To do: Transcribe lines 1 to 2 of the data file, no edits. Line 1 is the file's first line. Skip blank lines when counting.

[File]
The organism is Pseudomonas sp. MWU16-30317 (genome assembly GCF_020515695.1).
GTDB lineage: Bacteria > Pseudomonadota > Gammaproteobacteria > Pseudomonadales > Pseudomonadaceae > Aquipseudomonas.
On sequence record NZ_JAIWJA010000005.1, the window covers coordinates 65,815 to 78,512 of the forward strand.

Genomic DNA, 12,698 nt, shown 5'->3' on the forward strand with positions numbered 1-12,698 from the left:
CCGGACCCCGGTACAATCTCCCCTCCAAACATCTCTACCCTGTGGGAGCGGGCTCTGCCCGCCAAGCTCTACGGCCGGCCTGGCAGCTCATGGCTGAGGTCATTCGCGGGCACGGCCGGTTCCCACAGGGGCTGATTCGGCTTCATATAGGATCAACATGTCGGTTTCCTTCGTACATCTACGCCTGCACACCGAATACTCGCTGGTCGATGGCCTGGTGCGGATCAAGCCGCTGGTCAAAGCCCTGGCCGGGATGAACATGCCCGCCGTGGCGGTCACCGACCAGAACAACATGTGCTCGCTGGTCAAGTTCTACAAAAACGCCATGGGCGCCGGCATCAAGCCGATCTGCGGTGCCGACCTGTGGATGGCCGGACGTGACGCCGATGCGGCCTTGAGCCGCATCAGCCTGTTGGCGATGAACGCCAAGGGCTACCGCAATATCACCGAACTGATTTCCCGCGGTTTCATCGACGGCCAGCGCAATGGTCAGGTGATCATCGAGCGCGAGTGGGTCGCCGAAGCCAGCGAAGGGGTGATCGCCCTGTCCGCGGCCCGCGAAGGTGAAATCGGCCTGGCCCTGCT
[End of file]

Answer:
The organism is Pseudomonas sp. MWU16-30317 (genome assembly GCF_020515695.1).
GTDB lineage: Bacteria > Pseudomonadota > Gammaproteobacteria > Pseudomonadales > Pseudomonadaceae > Aquipseudomonas.